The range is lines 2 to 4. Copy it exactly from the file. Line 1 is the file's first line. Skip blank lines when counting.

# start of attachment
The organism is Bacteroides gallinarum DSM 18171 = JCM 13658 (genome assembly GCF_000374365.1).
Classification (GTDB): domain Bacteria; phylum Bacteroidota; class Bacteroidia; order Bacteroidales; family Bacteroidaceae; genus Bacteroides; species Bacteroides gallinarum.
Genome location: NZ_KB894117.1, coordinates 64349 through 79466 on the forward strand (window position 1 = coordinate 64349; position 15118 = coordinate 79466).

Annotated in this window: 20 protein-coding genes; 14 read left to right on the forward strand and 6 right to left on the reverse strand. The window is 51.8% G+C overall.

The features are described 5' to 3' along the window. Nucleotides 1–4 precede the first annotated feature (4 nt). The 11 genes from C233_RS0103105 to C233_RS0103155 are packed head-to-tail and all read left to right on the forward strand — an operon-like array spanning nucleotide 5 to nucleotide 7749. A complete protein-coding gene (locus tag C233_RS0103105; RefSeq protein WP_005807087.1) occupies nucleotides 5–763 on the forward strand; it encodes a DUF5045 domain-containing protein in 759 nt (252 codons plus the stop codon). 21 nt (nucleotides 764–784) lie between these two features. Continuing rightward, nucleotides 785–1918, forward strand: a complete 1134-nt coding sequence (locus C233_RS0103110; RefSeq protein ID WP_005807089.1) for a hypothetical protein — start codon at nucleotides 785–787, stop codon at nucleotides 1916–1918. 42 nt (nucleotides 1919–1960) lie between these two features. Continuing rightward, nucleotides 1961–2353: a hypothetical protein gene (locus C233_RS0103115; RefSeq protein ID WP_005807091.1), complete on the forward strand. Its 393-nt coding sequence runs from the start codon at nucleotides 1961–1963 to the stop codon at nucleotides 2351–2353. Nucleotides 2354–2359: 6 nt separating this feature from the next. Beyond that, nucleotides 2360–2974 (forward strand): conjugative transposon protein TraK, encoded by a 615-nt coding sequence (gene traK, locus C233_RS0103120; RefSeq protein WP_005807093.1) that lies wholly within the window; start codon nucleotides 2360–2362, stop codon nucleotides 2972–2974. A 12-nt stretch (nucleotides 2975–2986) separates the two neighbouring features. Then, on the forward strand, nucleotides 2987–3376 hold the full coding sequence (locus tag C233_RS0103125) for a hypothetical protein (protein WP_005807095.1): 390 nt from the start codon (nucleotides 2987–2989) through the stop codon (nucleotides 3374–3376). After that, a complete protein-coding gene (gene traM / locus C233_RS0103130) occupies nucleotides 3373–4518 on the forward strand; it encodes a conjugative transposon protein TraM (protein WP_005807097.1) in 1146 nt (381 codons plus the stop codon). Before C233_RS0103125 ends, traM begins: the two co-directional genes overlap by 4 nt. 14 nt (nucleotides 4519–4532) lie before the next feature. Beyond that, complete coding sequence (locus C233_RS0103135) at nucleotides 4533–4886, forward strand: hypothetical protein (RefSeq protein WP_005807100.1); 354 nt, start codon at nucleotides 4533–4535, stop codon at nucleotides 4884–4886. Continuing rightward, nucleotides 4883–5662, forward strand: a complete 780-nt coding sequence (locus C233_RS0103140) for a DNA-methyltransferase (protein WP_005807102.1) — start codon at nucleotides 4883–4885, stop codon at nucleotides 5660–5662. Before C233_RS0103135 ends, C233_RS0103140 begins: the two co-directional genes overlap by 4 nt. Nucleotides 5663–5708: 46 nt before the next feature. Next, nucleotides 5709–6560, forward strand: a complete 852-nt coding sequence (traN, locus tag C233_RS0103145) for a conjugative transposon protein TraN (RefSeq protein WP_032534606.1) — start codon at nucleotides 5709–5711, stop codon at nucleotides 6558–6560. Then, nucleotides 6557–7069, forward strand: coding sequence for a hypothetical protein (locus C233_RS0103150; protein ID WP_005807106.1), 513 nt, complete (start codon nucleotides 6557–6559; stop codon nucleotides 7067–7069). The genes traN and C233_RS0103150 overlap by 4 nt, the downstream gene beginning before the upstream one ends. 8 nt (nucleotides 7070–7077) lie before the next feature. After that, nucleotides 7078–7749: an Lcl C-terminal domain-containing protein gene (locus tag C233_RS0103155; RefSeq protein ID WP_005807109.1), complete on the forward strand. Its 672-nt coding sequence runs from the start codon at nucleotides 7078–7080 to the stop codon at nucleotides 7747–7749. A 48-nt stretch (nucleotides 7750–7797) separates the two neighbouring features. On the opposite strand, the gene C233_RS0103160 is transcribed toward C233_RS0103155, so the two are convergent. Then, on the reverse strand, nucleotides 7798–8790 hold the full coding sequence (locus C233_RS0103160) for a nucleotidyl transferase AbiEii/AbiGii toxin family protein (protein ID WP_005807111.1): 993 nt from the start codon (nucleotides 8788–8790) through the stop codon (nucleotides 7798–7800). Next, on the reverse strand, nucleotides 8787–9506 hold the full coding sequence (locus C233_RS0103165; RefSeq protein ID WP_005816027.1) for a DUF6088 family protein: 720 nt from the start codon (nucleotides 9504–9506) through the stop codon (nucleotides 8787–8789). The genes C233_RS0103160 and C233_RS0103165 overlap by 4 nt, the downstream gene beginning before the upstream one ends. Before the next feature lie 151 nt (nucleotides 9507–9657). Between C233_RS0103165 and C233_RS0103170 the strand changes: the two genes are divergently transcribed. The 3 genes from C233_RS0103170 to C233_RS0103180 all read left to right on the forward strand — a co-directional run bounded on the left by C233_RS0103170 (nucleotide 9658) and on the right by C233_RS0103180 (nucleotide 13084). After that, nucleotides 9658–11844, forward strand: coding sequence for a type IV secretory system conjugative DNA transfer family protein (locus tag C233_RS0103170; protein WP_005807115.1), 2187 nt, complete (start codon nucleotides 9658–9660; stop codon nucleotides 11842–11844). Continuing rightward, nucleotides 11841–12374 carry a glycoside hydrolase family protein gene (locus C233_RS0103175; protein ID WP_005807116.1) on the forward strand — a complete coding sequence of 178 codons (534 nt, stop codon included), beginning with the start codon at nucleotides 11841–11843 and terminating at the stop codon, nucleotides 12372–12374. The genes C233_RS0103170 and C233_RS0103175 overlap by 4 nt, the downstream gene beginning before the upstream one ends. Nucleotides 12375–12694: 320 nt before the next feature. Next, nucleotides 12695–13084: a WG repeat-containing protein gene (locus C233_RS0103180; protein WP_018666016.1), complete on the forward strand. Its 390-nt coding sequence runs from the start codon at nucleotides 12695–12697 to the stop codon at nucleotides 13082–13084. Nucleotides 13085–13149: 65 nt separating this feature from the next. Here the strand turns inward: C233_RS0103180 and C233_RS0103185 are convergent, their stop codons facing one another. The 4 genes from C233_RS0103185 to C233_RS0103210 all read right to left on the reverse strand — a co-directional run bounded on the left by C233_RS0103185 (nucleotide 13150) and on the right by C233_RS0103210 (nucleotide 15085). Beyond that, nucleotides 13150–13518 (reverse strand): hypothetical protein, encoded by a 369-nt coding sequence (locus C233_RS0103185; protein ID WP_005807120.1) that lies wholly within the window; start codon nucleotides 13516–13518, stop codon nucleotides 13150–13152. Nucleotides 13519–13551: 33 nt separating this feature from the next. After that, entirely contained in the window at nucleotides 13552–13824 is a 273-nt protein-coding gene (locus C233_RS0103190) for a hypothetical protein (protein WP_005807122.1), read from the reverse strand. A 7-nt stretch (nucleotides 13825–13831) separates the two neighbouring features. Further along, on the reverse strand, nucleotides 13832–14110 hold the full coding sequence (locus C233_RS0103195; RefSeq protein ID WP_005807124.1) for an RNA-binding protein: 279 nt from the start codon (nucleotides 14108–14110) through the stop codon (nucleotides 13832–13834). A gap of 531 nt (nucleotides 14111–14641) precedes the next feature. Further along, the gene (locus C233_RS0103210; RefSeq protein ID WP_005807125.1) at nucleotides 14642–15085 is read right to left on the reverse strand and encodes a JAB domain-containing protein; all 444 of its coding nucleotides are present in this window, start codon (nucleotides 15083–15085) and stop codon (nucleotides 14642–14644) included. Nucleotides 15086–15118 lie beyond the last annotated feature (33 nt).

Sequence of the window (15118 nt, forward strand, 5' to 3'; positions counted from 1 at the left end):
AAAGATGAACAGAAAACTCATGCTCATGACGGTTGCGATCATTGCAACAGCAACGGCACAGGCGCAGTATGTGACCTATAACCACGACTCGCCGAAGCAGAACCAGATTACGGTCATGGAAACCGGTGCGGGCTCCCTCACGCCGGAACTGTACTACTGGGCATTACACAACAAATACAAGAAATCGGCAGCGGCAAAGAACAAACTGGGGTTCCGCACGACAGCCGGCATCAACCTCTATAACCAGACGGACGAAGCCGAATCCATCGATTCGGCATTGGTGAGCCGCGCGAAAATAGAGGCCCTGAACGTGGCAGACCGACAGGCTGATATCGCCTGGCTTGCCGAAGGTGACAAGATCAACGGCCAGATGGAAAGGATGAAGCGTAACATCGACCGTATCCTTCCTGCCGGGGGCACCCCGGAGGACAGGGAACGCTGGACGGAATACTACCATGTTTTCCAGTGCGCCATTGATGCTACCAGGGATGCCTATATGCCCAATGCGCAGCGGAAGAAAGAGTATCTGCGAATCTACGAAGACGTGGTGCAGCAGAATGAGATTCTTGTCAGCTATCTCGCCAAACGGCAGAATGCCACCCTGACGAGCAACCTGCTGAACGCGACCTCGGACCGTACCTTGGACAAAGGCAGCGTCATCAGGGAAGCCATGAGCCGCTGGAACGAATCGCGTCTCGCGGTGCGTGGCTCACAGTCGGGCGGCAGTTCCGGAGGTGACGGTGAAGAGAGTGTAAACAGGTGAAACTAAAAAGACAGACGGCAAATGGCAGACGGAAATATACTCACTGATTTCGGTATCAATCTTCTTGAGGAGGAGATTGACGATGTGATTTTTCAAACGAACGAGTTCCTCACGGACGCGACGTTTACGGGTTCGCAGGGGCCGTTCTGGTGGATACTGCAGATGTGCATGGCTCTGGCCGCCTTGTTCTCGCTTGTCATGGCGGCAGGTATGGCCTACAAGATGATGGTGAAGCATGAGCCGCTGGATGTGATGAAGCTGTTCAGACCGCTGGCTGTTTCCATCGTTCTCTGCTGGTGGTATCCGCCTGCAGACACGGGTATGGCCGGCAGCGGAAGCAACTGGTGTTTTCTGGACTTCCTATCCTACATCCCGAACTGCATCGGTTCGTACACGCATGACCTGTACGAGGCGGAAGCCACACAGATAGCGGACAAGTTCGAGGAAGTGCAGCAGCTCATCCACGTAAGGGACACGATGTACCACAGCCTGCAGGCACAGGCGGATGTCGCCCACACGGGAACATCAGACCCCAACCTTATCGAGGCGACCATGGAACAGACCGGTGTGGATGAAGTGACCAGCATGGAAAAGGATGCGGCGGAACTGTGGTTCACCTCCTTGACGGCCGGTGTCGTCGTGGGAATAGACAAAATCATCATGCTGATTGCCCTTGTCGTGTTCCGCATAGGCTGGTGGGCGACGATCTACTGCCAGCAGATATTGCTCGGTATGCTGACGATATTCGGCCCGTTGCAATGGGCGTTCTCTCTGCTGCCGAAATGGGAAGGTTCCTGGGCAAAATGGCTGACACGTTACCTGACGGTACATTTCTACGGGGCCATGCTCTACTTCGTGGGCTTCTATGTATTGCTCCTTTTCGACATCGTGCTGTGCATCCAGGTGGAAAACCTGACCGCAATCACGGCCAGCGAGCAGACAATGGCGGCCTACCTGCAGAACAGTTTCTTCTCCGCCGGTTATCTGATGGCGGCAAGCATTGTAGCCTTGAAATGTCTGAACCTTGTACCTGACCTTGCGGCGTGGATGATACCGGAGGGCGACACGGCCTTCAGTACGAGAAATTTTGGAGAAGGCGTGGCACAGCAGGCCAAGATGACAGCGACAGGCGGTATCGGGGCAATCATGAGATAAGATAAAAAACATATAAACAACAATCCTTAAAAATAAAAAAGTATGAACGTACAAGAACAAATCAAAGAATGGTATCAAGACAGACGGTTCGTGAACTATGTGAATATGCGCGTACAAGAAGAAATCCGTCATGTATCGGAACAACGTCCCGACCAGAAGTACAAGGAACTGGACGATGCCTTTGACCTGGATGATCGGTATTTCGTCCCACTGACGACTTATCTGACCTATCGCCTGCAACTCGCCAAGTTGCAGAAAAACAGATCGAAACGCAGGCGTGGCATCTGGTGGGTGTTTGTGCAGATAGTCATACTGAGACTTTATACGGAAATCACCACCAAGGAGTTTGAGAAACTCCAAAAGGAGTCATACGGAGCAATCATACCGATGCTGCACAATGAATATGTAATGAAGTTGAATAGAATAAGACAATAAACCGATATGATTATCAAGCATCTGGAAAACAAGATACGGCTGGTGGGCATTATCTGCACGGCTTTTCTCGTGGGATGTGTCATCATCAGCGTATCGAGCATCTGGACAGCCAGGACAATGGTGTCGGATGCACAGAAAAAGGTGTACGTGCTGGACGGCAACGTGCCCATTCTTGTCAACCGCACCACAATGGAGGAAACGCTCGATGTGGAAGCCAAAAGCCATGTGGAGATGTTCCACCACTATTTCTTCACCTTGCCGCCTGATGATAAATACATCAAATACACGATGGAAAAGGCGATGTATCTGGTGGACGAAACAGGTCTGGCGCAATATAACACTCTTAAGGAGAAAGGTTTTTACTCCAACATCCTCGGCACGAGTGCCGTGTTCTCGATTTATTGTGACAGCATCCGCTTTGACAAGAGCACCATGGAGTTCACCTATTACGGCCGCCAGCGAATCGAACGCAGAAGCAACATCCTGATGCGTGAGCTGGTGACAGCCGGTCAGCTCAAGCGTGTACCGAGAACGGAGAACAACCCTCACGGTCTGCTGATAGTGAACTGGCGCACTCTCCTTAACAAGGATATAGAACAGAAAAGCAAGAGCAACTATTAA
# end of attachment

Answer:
Classification (GTDB): domain Bacteria; phylum Bacteroidota; class Bacteroidia; order Bacteroidales; family Bacteroidaceae; genus Bacteroides; species Bacteroides gallinarum.
Genome location: NZ_KB894117.1, coordinates 64349 through 79466 on the forward strand (window position 1 = coordinate 64349; position 15118 = coordinate 79466).

Annotated in this window: 20 protein-coding genes; 14 read left to right on the forward strand and 6 right to left on the reverse strand. The window is 51.8% G+C overall.